Victor Gilinski
Victor Gilinski

Iran Deal

The 2015 Iran Nuclear Deal is an agreement between Iran and the seven members of the United Nations. The member countries include the United Kingdom, the United States of America, China, France, Russia, Germany and the European Union. The deal attempted to control Iran’s ability to make nuclear weapons. One of the current political topics with a lot of controversies is the 2015 Iran deal. The two sides of the argument over what to do today about the deal are whether to withhold the deal or to straightaway rectify it.

President Trump advocates that the deal should be withheld and has various reasons for this stand. To begin he states that Iran does not comply to deal and it’s not living up to the spirit of accord. Iran exceeded the limit tones of heavy water and does not allow inspectors into their military base which is a violation of the deal. He also cites that the deal has many flaws that need to be corrected for it to serve its cardinal purpose. Additionally, the deal does not last enough as well as control activities in the region that support terrorism in the country, for instance, Iran has fueled wars in Iraq, Syria, and Yemen and lastly the deal only last for a short time and therefore can’t be relied on.

On the other hand a total of 180 members of the Congress support the recertification of Iran’s Compliance with The Plan for Action. The congress members argue for immediate recertification for several reasons. To begin there is no evidence that Iran has not complied with the agreement. Without enough evidence to show enough to act on the deal would mean that the United States will destroy the united front against Iran and the country simply do not comply with the terms and conditions of the deal. Secondly the deal would put the United States in a tight position as it would harm the country’s national security, create bad relationships with other countries, and embolden Iran.  Additionally, if president Trump decertifies the deal, it would mean sending a negative message to North Korea which has been conducting experiments with nuclear weapons.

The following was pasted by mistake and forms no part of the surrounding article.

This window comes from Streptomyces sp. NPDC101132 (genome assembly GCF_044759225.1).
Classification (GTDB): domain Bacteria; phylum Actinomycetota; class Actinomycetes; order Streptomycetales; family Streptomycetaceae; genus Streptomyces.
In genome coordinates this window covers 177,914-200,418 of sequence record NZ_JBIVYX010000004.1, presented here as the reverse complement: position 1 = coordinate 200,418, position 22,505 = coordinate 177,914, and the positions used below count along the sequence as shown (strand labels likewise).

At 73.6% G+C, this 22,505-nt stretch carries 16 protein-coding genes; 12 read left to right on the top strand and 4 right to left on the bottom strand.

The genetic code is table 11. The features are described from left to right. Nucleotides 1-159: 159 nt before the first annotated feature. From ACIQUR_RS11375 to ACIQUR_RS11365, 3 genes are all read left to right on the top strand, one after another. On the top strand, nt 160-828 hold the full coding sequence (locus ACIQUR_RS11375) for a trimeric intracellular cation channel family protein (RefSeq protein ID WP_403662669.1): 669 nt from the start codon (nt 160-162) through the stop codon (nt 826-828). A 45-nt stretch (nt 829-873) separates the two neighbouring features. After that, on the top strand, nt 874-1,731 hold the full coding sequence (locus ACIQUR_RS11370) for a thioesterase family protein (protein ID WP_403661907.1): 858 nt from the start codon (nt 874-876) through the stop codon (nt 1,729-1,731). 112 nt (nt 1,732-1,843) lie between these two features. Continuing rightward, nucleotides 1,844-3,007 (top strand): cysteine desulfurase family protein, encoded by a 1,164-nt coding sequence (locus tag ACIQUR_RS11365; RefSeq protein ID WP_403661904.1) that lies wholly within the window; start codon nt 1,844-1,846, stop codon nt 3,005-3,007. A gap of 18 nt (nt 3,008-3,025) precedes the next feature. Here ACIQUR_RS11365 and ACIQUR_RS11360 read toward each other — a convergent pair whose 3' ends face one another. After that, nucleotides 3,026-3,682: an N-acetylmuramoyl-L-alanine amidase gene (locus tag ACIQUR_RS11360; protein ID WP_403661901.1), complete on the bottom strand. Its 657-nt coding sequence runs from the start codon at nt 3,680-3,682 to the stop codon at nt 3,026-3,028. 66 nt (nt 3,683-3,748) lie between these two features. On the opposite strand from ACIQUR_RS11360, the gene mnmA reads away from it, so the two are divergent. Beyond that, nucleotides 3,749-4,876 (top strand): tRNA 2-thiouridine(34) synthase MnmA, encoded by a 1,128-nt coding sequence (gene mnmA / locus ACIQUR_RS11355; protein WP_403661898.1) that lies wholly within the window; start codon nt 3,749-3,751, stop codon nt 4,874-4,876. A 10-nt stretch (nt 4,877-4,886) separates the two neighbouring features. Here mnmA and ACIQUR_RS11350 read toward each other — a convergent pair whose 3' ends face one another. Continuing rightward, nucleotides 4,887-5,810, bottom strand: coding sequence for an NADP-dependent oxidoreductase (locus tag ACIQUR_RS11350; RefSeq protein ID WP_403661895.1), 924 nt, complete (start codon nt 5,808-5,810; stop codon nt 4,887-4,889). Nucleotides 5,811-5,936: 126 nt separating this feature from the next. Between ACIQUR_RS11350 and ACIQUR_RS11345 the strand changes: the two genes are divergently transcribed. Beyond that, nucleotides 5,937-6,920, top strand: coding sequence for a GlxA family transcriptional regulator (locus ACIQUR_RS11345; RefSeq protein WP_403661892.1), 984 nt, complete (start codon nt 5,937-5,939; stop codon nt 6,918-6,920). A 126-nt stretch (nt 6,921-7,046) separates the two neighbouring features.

I believe that president trump should take back the 2015 Iran deal. Trump’s case against the deal appears to be more political than strategic long term.  The primary purpose of the deal was to control Iran’s production of nuclear weapons and when Trump cites reasons such as the deal does not control activities in the region that support terrorism, he goes beyond the point of the agreement. Additionally, the only logical basis for killing the deal was if Iran did not comply with the agreement which is has been proven not to be the case. If the deal is not taken back, it would put the country in a tough spot with regards to national security.

About the Author
Victor Gilinski is from Miami.
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